Trouble brewing for NHL as lockout drags on

Fri Nov 9, 2012 3:49pm EST
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By Steve Keating

TORONTO (Reuters) - Canadians may be depressed about the ongoing National Hockey League (NHL) lockout that has darkened arenas across the hockey mad nation but they are not crying in their beer about it, at least not Molson Coors.

As the labor war between billionaire owners and millionaire players drags on trouble appears to be brewing for the NHL with fans, sponsors, television networks and those who earn a living on the fringes of the sport angered over the prospects of losing a second season in eight years.

An Angus Reid poll released on Friday found that more Canadians blame owners for the lockout now in its 55th day and 31 percent of hockey fans polled have switched to watching the National Football League (NFL).

The tedious negotiation dance has become all too familiar for weary North American sports fans, who have been dragged a through Conga line of labor disputes by the NFL, NFL officials and the National Basketball Association in the past 15 months. Now they must watch NHL owners and players wrestle over a $3.3 billion pie.

Some of that frustration surfaced like the froth on a foamy beer on Wednesday, when Molson Coors chief executive Peter Swinburn, who signed a reported seven-year $375 million sponsorship deal with the NHL, suggested the brewing giant could seek compensation for a dramatic slump in sales in Canada.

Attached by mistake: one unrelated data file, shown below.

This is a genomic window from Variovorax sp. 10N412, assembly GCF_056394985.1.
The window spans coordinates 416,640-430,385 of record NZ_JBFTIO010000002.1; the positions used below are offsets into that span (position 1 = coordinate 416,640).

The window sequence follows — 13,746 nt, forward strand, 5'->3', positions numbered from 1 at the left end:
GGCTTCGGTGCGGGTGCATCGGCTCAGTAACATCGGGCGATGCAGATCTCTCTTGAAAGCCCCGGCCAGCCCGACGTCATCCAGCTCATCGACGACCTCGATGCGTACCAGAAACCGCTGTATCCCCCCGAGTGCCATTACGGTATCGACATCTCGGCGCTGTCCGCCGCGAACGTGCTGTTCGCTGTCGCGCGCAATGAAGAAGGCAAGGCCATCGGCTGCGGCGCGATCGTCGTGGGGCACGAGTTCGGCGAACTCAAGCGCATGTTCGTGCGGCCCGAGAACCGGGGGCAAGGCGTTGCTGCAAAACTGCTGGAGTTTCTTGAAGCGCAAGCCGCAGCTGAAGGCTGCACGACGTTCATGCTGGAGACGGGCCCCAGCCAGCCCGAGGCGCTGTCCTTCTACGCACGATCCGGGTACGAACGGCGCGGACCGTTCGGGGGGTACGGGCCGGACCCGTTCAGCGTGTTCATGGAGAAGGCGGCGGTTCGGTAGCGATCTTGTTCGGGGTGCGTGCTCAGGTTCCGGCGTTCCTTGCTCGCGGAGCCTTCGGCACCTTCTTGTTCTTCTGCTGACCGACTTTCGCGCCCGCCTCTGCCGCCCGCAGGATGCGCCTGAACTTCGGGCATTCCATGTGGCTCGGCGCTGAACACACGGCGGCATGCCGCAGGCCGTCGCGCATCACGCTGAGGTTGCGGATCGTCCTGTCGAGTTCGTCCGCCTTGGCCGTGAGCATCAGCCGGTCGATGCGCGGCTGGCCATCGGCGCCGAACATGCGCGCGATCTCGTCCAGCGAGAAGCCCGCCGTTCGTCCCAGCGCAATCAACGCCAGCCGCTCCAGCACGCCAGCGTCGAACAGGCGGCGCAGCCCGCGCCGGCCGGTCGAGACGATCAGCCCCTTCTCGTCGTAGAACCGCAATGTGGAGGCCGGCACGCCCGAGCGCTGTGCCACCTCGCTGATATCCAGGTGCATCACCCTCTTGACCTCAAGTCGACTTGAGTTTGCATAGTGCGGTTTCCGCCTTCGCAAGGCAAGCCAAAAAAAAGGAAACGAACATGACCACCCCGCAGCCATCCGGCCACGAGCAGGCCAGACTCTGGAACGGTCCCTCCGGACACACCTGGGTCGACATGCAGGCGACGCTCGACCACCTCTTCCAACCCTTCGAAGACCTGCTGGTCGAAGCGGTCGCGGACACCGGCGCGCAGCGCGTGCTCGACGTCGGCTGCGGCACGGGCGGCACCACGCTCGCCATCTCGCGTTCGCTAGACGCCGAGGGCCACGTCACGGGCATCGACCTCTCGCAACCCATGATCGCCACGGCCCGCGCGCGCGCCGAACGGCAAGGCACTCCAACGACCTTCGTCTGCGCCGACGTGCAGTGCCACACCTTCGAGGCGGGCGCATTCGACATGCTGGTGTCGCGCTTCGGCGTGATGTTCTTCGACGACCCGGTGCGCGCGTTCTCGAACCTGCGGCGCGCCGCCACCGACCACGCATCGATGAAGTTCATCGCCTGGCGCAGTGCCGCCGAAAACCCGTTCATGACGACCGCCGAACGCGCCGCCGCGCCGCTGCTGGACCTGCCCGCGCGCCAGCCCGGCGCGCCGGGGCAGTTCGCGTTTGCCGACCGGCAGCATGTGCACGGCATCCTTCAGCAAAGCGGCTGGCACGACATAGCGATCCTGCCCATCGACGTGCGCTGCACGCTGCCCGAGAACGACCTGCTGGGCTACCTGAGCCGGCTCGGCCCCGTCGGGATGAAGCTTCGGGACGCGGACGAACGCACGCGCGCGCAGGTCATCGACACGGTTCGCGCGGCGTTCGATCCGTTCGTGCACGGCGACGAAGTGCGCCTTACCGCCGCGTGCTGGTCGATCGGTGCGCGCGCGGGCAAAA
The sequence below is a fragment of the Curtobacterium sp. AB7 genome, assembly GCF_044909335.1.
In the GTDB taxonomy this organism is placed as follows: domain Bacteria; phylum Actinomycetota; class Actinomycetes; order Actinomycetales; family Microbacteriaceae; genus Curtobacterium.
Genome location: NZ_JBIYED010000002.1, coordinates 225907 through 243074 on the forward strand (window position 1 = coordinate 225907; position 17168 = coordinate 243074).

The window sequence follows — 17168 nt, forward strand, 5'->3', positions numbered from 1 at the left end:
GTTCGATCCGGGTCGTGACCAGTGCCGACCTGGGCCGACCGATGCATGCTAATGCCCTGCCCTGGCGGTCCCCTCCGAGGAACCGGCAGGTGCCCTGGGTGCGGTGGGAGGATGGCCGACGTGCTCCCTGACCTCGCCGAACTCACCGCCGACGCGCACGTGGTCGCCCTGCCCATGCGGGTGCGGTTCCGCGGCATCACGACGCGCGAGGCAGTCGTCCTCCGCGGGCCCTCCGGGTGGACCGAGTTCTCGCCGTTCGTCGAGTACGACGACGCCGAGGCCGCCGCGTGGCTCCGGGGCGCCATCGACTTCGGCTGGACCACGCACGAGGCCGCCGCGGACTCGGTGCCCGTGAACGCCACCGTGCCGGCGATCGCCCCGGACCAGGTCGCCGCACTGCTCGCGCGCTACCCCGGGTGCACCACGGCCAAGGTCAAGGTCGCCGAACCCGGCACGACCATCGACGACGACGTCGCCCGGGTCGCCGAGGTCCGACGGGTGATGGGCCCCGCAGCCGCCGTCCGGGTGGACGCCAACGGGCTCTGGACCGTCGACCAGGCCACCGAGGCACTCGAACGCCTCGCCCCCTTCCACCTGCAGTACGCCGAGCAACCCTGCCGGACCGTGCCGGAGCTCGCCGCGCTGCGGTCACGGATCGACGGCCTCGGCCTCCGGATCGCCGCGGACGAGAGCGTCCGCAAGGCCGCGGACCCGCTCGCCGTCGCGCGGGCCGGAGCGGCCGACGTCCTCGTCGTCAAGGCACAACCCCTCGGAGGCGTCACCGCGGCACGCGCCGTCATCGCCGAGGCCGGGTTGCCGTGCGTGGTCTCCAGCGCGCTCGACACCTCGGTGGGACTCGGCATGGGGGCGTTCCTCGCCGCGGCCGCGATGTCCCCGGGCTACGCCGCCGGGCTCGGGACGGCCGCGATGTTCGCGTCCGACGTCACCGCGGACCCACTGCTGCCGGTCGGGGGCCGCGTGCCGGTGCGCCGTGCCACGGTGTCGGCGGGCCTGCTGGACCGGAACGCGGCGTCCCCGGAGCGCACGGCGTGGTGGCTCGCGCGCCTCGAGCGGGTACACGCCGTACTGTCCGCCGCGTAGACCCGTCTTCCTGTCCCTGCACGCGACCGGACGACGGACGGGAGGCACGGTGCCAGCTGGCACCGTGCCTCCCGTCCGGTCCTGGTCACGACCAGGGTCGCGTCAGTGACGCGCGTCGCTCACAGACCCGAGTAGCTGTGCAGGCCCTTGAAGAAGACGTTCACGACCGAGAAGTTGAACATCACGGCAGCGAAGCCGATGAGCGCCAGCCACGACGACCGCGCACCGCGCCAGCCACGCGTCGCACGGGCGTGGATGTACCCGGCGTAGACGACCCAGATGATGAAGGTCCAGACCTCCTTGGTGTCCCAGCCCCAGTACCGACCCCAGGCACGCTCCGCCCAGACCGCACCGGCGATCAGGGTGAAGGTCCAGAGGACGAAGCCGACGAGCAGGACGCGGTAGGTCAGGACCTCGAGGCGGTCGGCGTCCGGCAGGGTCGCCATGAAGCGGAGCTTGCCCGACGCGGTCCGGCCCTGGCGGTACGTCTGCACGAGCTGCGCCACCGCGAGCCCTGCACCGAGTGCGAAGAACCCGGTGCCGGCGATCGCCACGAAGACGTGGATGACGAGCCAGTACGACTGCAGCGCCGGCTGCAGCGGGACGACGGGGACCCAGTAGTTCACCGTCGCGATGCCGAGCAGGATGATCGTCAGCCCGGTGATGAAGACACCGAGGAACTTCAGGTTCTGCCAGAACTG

In the first month of the fourth quarter, Molson Coors sales to retailers fell 5.1 percent in Canada, hurt by industry weakness and the NHL lockout.

"NHL is a major property for us," said Molson vice-president Dave Dunnewald. "Hockey generates a lot of beer occasions in Canada, whether it's in bars, in home, or in the venues.

"And it's a really important part of how we activate behind our power brands, Coors Light and Canadian.   Continued...

NHL commissioner Gary Bettman speaks to the media in New York September 13, 2012. REUTERS/Carlo Allegri